Issue #2: Is it possible for them to not give a Best Score Tony Award?
Yes, it's possible, as it has happened before. In 1989 -- when eligible shows included Starmites, Legs Diamond and Chu Chem -- there was no Score category.
But I don't think it will happen this year. In 1995, when there was only one candidate, Sunset Boulevard, they gave the Score Tony to Andrew Lloyd Webber et al.. This year the obviously eligible contenders are Memphis and Addams Family. Another possible contender is Branford Marsalis for his original music for the Fences revival. (Yes, Fences is a play, but music for plays can be nominated. The category can even be filled that way this year.)Fela! producers neglected to petition for that show's eligibility in the Score category. Now, understand, petitioning is not required. What is required, as per Sherman, is a score have "51% [of it songs] newly written for the stage." That is not a hard-and-fast rule, but it is a guideline that the committee uses. Fela! does have people credited with additional music and lyrics, but the production's argument really isn't based on there being 51% original material. Production spokesperson Richard Kornberg explained:
That's an argument and, even though I don't completely agree with it, I believe it should be heard. I don't understand why it won't be. In 2003, the Urban Cowboy producers didn't petition and the score was ruled ineligible. But, then, the show was reconsidered at the next meeting and ruled eligible. Why can't the Fela! situation be reevaluated in just the same way? Is it because the people asking for the reevaluation aren't Broadway vets like the Urban Cowboy producers were?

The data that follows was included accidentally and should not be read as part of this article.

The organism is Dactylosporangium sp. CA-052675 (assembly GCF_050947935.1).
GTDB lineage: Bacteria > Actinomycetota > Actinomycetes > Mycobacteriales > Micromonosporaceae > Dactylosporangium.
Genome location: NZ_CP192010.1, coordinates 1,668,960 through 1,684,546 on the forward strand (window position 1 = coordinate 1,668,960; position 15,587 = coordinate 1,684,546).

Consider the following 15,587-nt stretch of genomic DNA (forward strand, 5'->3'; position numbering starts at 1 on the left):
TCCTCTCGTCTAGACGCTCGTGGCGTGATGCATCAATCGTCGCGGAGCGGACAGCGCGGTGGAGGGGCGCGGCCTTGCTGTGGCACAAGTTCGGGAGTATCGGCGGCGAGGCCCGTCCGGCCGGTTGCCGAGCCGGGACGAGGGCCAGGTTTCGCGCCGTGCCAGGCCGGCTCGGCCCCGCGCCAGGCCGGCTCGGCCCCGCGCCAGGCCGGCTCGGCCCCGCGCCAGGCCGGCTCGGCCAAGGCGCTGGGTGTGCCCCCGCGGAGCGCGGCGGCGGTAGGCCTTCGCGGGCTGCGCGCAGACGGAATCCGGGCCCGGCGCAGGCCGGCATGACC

"When Fela wrote his music, he was writing in another language these 15-20 minute songs. My perception is the wording of 'written for the stage' was meant to eliminate songs that were written for film and jukebox musicals. It was not meant to cover this situation, where the original songs were unknown to 99% of Broadway audiences and totally transformed for the stage."
There is another show that people are forgetting in the Best Score discussion: All About Me. It has nine original songs listed in the Playbill, but producer Jeffrey Richards said there were only two new songs written for the show, so no petition, no eligibility.
In summary, as it stands now, we have three possible nominees. As the musical scores aren't the fiascos present in 1989, I think that will be enough to have a category.
Well, that's all folks. If you have other Tony questions, let me know.
AN UNRELATED SPECIAL NOTE TO THE UNINSURED PERFORMERS OUT THERE: A couple of years ago, one of my closest friends passed away from liver cancer. The cancer stemmed from Hepatitis B. My friend was uninsured and unaware of his condition until it was too late. With this in mind, The Al D. Rodriguez Liver Foundation, the non-profit established in his memory, is sponsoring free hepatitis screenings for uninsured working member of the Entertainment and Performing Arts Community. Screenings will be held May 17-21. If you are interested, send an email to Janet Pearl, email@example.com and include your telephone number to reserve a time. I cannot stress enough how important this is. Please take this opportunity to get checked.